Think about the meals you are cooking and what you need to do that. Canister stoves are efficient and allow for quick boil times for water. They are pretty light and take up less space. But you need to plan for the amount of fuel you will consume. This reduces impact and trash. And lightens the load in your pack. But you have to plan. Waste fuel and you will end up short.

Look at your tents, tarps, or what ever shelter you are planning on using. Free standing tents leave less impact. What color tent do you have. Hot pink in the wilderness takes away from other peoples enjoyment. Do you need to stake it down? If not..then don’t.

Where are you getting water? How much can you carry? Purifying or packing? These are planning questions that need to be considered.

So the bottom line is that Planning Ahead and Preparing for your next adventure is the first and most important part of a trip that leaves no trace. No matter where you go, or what your goals are, you should always keep in mind that there will be people coming to the wilderness after you and you want to give them the same opportunity to experience it’s pristine beauty as you are.

Plan and prepare.
Have a Great Scouting Day!

A recent find… we could learn a lot from!

From the Chief Scout Yarns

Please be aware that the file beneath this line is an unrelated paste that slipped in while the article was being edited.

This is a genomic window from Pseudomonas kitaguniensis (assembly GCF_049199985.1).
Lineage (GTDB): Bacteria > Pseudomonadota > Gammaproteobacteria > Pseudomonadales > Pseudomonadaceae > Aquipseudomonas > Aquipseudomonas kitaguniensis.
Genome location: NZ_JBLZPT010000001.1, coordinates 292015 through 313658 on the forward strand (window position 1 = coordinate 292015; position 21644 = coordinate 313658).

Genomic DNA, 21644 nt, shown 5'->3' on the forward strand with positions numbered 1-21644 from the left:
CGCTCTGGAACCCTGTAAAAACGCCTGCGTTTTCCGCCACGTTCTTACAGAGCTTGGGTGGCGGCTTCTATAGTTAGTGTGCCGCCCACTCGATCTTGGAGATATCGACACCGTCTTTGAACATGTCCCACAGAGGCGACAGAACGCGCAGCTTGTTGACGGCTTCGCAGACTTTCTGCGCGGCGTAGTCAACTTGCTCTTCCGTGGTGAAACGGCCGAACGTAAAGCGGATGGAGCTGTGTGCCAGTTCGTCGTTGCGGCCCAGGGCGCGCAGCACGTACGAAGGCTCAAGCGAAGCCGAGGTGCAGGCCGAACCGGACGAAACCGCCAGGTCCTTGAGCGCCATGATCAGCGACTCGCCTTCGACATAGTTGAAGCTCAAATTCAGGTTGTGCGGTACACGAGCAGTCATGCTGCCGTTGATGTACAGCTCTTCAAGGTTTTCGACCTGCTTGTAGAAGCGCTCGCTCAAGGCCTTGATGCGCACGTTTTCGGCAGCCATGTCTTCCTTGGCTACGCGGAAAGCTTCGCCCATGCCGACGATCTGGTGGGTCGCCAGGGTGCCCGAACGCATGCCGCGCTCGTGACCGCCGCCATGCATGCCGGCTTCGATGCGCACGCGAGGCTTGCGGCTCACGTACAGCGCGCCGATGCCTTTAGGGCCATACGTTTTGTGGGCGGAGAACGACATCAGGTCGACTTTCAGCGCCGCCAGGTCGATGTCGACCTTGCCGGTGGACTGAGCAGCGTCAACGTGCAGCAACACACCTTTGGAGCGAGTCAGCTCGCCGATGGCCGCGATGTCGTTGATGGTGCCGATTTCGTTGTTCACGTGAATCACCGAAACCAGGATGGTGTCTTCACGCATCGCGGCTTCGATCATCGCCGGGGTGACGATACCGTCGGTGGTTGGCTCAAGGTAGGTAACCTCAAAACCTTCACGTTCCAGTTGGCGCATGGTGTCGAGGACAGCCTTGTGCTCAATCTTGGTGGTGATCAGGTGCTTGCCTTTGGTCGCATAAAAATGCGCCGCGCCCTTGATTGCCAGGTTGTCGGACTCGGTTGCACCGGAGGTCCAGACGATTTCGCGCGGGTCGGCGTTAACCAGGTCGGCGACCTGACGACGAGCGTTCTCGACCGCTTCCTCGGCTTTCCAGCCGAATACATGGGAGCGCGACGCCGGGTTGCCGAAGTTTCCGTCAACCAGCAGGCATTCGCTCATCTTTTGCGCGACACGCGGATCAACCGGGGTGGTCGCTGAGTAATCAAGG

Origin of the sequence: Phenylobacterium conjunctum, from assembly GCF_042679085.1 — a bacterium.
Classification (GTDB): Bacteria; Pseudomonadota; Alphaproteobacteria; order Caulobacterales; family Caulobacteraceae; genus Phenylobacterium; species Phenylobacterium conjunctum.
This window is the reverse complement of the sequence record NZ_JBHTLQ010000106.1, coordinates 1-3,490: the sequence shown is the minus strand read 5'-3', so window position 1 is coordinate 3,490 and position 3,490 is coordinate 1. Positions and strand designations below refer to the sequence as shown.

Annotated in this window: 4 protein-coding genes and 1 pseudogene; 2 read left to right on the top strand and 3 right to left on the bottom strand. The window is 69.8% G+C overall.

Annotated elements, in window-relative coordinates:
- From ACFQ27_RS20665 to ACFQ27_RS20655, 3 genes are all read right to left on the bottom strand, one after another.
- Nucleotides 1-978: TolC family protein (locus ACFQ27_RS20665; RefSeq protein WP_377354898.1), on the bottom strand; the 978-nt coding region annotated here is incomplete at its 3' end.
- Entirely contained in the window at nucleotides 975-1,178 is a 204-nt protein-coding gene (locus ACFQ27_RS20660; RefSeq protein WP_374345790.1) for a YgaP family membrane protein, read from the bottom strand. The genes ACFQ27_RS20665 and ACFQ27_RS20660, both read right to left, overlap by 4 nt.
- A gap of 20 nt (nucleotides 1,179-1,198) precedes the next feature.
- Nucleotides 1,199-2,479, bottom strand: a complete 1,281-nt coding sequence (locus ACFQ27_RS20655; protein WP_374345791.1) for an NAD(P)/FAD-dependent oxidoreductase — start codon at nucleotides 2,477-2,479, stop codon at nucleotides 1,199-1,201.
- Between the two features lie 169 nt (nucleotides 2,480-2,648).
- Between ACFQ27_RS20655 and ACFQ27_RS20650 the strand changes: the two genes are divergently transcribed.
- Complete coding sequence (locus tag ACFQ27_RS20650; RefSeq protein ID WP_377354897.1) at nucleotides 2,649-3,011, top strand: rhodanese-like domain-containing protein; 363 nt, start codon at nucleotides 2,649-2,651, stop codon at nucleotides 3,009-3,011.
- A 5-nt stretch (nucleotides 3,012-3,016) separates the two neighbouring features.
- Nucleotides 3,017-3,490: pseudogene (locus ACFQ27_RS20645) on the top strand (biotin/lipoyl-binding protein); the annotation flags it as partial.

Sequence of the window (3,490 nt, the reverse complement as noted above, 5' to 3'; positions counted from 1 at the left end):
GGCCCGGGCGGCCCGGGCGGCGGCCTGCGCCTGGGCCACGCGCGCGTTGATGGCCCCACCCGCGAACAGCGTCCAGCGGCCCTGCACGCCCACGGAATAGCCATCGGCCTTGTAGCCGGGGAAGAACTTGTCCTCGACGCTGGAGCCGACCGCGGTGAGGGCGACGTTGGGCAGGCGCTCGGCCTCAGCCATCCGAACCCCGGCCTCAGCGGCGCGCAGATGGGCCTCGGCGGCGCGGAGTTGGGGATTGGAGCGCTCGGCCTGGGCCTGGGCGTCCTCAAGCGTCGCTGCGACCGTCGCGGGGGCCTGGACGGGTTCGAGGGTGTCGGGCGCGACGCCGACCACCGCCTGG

January 24, 1920

THE BROTHERHOOD OF THE SCOUTS
The story of Ali Baba and the Forty Thieves is really an old Arab tale, and was first written in Bagdad.
The Boy Scouts of Bagdad recently got up the play of Ali Baba. As you know, we have Scouts of every form of religion under the sun, and at Bagdad there are Chaldeans, Moslems, Jews, and Christians.
In that country the difference in a man’s religion makes a big difference in his dealings with other people, and it was considered a most wonderful thing by the onlookers when, in the performance of the play, Christian boys danced hand in hand with Moslems.
The older men have been asking: “What sort of spirit is this that the British have brought to us? Those boys, instead of being continually at war with one another, according to the religion they followed, are now like a band of brothers together!”